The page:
We show that the maximum number of pairwise nonoverlapping k-rich lenses (lenses formed by at least k circles) in an arrangement of n circles in the plane is O(n3/2 log(n/k3)/k5/2 + n/k), and the sum of the degrees of the lenses of such a family (where the degree of a lens is the number of circles that form it) is O(n3/2 log(n/k3)/k3/2 + n). Two independent proofs of these bounds are given, each interesting in its own right (so we believe). The second proof gives a bound that is weaker by a polylogarithmic factor. We then show that these bounds lead to the known bound of Agarwal et al. [J. ACM, 51 (2004), pp. 139-186] and Marcus and Tardos [J. Combin. Theory Ser. A, 113 (2006), pp. 675-691] on the number of point-circle incidences in the plane. Extensions to families of more general algebraic curves and some other related problems are also considered.
Bibliographical noteFunding Information:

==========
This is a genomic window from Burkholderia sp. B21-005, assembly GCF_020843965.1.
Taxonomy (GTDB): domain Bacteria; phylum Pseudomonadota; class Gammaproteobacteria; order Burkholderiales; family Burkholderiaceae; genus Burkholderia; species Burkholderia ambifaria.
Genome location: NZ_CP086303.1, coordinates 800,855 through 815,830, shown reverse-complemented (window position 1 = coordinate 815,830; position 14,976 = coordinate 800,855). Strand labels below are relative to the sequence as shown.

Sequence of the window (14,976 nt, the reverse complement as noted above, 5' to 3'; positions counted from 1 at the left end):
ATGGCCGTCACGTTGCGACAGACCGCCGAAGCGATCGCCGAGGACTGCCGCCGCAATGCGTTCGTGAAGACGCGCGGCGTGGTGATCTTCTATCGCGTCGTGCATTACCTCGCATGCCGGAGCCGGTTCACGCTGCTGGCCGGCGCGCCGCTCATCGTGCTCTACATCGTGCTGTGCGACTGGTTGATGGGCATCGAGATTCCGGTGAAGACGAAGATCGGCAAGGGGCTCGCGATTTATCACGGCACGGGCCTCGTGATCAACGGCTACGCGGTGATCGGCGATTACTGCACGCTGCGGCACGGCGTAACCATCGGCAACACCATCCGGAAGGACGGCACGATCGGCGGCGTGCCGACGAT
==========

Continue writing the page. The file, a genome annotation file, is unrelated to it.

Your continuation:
\ast Received by the editors April 1, 2021; accepted for publication (in revised form) December 20, 2021; published electronically April 11, 2022. A preliminary version of this work appeared in the Proceedings of the 37th International Symposium on Computational Geometry . https://doi.org/10.1137/21M1409305 Funding: The first author's work was partially supported by NSF CAREER under grant CCF:AF-1553354 and by grant 824/17 from the Israel Science Foundation. The third author's work was partially supported by ISF grant 260/18, by grant 1367/2016 from the German-Israeli Science Foundation (GIF), and by the Blavatnik Research Fund in Computer Science at Tel Aviv University. The fourth author's work was supported by an NSERC Discovery Grant. \dagger School of Computer Science, Bar Ilan University, Ramat Gan, 5290002, Israel (ezraest@ cs.biu.ac.il). \ddagger Institute of Mathematics, Hebrew University, Givat-Ram, 919004, Jerusalem, Israel (oritraz@ mail.huji.ac.il). \S School of Computer Science, Tel Aviv University, Ramat Aviv, 6997801, Tel Aviv, Israel (firstname.lastname@example.org). \P Department of Mathematics, University of British Columbia, Vancouver, BC, V6T 1Z2, Canada (email@example.com).
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- incidence geometry
- lens cutting
- polynomial partitioning